On the second disc we find all three shorts films but together and slightly edited to 105 minutes feature as FAMILY PORTRAITS A TRILOGY OF AMERICA. The movie opens with a new title. The second disc is also host of several extras the first one being the director's first student short, AFTER ALL. This 17 minutes, shot on 16mm black & white movie from 1994 looks like a student movie but still has that weird and uncomfortable feeling that we came to know from Buck. There are trailers for CUTTING MOMENTS, trailer and teaser for HOME, trailer for PROLOGUE and one for the trilogy. We also get a deleted scene with the homeless mother and daughter from PROLOGUE. There's a 7 minutes behind the scene featurette on CUTTING MOMENTS in which we see how the fx were created, and a glimpse of Tom Savini. The image is a little too dark but gives the whole thing a very creepy and eerie feel. Also there's a 17 minutes behind the scenes featurette on PROLOGUE which give us a look at the shooting, rehearshal, the crew having fun and Larry Fessenden.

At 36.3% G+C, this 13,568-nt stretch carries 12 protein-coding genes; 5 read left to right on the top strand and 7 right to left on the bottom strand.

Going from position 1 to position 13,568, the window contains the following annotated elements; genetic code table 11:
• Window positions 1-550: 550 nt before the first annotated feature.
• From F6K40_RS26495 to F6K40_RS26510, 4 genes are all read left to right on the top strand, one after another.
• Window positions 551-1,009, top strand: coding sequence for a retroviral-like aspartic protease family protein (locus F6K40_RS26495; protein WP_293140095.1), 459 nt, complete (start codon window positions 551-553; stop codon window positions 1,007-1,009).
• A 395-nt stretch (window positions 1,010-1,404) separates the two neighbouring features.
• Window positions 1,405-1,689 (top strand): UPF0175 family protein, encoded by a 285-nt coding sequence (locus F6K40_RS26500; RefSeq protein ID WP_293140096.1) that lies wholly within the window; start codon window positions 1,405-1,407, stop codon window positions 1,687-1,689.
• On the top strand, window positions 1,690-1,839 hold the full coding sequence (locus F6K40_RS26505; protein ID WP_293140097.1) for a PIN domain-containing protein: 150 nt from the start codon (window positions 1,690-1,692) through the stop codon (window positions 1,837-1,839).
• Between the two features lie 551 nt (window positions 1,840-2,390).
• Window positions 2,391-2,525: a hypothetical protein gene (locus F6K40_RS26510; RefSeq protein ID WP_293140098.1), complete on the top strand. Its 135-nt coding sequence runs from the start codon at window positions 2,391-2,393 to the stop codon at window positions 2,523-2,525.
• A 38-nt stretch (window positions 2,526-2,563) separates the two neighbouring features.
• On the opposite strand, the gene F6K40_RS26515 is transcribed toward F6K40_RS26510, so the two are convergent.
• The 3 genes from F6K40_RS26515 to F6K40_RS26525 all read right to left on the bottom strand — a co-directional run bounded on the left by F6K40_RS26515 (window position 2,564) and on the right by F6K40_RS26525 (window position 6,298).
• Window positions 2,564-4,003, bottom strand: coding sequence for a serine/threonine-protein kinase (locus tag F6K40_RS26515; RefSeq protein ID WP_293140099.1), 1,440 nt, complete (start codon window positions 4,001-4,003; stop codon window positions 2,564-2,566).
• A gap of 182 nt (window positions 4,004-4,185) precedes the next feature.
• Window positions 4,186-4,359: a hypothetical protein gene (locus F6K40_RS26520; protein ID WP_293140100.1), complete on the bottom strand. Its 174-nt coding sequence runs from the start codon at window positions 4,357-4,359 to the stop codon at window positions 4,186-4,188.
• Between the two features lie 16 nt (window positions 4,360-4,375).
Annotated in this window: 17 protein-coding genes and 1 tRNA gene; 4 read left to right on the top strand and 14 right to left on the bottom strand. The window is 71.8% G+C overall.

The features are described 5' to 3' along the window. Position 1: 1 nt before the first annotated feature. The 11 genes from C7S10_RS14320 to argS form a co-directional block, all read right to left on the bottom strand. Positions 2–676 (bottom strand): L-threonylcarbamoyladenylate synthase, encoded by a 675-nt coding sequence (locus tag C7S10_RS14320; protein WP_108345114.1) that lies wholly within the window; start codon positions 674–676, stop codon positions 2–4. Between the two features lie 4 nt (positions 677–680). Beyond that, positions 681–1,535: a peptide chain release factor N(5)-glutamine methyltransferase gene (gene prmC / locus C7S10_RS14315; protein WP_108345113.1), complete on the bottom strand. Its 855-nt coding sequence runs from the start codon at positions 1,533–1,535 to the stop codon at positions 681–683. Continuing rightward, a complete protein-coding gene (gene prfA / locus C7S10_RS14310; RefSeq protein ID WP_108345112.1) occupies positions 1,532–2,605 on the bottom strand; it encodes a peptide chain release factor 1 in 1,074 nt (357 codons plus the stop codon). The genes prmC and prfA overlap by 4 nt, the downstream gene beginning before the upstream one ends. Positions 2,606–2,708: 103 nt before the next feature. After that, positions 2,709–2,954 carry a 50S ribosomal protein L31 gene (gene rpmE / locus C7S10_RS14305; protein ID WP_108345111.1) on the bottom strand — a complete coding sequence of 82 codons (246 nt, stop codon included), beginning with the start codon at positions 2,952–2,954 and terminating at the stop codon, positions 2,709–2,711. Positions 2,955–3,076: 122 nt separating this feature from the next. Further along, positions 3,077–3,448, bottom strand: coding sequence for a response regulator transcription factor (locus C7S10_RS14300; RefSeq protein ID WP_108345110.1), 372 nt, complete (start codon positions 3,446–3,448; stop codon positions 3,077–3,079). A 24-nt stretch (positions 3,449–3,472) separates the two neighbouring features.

Certainly one of the coolest feature is the Screenplays of both HOME and PROLOGUE. We also gets still gallery for each shorts. All the menus are static and the main ones feature background music. There's a four pages booklet with interesting liner notes on Douglas and his films plus the chapters stop on the backside. The discs come in a keep case. I really like the artwork, very nice and stylish in a Criterion way. This is without a doubt one of the most important independant release of the year, get it!
This Film Features:
Review by Kim Dubuisson. All Right Reserved. 2004. ©